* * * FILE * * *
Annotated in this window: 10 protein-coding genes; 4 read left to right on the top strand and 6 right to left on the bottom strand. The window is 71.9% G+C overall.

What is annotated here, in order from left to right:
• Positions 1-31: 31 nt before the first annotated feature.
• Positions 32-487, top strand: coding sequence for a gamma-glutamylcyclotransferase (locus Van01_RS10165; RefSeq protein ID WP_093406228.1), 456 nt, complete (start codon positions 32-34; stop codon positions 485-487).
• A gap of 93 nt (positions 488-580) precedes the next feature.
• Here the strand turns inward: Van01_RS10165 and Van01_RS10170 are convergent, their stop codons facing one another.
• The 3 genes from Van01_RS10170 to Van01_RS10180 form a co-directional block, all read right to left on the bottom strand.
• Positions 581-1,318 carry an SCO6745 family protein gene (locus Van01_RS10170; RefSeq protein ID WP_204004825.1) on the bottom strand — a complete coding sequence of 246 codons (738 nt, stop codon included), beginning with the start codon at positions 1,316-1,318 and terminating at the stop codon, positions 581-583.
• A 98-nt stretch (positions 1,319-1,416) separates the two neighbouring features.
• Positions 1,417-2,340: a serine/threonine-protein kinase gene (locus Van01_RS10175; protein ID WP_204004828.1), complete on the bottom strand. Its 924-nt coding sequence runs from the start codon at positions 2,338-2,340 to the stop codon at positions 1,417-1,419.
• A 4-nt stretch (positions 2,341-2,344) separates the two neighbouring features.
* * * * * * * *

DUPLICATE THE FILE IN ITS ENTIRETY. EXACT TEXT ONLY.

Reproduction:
Annotated in this window: 10 protein-coding genes; 4 read left to right on the top strand and 6 right to left on the bottom strand. The window is 71.9% G+C overall.

What is annotated here, in order from left to right:
• Positions 1-31: 31 nt before the first annotated feature.
• Positions 32-487, top strand: coding sequence for a gamma-glutamylcyclotransferase (locus Van01_RS10165; RefSeq protein ID WP_093406228.1), 456 nt, complete (start codon positions 32-34; stop codon positions 485-487).
• A gap of 93 nt (positions 488-580) precedes the next feature.
• Here the strand turns inward: Van01_RS10165 and Van01_RS10170 are convergent, their stop codons facing one another.
• The 3 genes from Van01_RS10170 to Van01_RS10180 form a co-directional block, all read right to left on the bottom strand.
• Positions 581-1,318 carry an SCO6745 family protein gene (locus Van01_RS10170; RefSeq protein ID WP_204004825.1) on the bottom strand — a complete coding sequence of 246 codons (738 nt, stop codon included), beginning with the start codon at positions 1,316-1,318 and terminating at the stop codon, positions 581-583.
• A 98-nt stretch (positions 1,319-1,416) separates the two neighbouring features.
• Positions 1,417-2,340: a serine/threonine-protein kinase gene (locus Van01_RS10175; protein ID WP_204004828.1), complete on the bottom strand. Its 924-nt coding sequence runs from the start codon at positions 2,338-2,340 to the stop codon at positions 1,417-1,419.
• A 4-nt stretch (positions 2,341-2,344) separates the two neighbouring features.